If you are new to trunk-based development, it might sound ridiculous. But the practices of CI, unit testing, and trunk-based development all playing together, not only makes it reasonable, but a truly pleasant way of working.We don't have space here to go into the details of making trunk-based development work, but know that it cannot work without version control.
Even if you aren't planning to do CD, start putting everything into version control now. And we mean everything. Not just your source code. Everything can include images, database scripts, tests, configuration, libraries, documentation, and more. Source code won't be enough if you need to get back to a specific version of your application, infrastructure, etc. Also, this encourages your entire team—not just the developers—to collaborate.
Do your developers practice Continuous Integration (CI)?
For CD to be successful, the entire organization must trust that your software is high quality and always in a working state. In terms of development team practices, CI is the fundamental building block to achieve this level of trust.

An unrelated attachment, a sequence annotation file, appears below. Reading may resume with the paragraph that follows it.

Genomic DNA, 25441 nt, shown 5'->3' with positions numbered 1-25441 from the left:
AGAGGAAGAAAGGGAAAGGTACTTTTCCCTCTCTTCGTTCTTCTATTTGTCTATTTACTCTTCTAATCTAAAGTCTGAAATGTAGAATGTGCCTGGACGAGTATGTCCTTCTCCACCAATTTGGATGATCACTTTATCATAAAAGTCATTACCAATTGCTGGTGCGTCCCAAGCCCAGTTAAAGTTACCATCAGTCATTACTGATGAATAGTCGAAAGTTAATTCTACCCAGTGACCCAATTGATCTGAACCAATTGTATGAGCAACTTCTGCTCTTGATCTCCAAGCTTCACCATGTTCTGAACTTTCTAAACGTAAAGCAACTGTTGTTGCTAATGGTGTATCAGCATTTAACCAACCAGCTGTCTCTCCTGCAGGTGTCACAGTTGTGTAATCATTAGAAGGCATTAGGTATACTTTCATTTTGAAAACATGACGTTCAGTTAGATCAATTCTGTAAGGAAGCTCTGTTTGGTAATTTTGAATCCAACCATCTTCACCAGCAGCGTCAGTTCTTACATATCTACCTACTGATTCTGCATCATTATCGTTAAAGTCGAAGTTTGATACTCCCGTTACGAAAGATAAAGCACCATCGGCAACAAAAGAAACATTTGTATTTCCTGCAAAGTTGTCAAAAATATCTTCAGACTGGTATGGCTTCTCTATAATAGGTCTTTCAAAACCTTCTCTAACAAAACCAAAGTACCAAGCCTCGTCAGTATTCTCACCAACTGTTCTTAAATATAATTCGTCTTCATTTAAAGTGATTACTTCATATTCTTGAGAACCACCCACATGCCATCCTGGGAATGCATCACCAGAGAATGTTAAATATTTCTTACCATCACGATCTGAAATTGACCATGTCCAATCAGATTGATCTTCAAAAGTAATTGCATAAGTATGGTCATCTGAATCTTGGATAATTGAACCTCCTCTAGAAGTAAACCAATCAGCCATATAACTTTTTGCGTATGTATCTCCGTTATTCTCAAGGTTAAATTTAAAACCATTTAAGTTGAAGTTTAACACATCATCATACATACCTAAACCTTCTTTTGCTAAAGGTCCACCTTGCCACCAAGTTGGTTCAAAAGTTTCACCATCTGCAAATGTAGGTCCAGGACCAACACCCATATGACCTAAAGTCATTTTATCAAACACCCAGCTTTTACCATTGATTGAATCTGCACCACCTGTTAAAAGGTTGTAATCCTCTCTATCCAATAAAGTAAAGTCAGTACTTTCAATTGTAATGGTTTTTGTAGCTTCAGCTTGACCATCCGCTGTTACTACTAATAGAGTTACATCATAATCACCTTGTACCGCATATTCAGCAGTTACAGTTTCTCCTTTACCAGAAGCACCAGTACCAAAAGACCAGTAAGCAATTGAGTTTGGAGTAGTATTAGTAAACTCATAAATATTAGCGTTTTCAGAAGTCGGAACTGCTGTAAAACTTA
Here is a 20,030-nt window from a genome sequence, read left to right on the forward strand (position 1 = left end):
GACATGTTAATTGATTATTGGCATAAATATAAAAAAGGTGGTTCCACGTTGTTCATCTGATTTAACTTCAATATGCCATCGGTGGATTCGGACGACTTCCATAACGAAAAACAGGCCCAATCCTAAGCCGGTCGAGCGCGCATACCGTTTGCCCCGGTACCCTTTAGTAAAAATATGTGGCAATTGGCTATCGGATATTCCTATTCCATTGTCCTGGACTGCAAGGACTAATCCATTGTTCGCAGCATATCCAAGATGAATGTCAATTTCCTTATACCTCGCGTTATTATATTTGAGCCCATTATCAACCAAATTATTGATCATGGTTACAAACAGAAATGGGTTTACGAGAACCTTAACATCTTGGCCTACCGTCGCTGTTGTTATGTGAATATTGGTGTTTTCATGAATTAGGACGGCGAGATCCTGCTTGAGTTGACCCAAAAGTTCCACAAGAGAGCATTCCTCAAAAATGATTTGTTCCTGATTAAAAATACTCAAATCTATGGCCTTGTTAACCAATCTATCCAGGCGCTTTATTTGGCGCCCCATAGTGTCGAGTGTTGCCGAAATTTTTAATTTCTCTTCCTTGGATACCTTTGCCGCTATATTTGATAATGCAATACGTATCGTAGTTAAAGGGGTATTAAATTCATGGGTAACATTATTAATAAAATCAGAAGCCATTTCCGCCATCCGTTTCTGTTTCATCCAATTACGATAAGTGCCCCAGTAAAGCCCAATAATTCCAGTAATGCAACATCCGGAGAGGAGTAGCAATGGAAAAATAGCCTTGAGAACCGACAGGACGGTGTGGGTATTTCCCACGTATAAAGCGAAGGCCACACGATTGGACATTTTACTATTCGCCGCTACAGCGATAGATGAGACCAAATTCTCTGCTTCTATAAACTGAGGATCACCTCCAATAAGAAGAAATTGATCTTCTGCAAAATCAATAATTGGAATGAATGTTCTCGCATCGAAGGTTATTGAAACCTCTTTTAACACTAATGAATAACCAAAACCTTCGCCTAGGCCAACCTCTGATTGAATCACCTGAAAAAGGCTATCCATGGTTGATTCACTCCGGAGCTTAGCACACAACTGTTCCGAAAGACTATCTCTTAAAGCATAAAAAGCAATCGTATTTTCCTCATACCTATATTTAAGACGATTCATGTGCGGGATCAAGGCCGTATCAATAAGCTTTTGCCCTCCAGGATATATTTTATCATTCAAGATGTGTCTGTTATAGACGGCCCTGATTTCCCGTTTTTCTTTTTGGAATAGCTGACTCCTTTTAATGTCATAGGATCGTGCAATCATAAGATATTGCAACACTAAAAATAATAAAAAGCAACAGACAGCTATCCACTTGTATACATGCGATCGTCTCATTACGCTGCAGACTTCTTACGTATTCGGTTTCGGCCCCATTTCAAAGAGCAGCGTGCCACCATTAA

So what is CI? Well, much has been written about CI, but here's the TL;DR version:
- Developers check code into trunk/master multiple times each day.
- Developers maintain a suite of unit tests that verify the code works before merge, locally, and post merge, on an integration machine or CI server.
The end result is a development team that has high trust that the code in trunk/master actually works. This will leave the development team more willing to push code to testers, or even production, more regularly. With this in place, trust between the groups will quickly grow.
Our experience has been that development teams can only move quickly by combining unit testing, refactoring, and CI. That's a discussion too broad for discussion here, but know that your teams will never deliver at a fast pace without CI.
If your developers are not practicing CI we would recommend putting your move to CD on hold and shift your focus entirely to supporting the adoption of CI.
Do you automate relentlessly?
CD is very dependent on automation. Automation everywhere is crucial to achieving trusted, one-click, low drama deployments. Manual processes are error-prone and do not lend themselves to repeatability. To practice CD, the entire team needs to get into the mindset of relentless automation of nearly everything.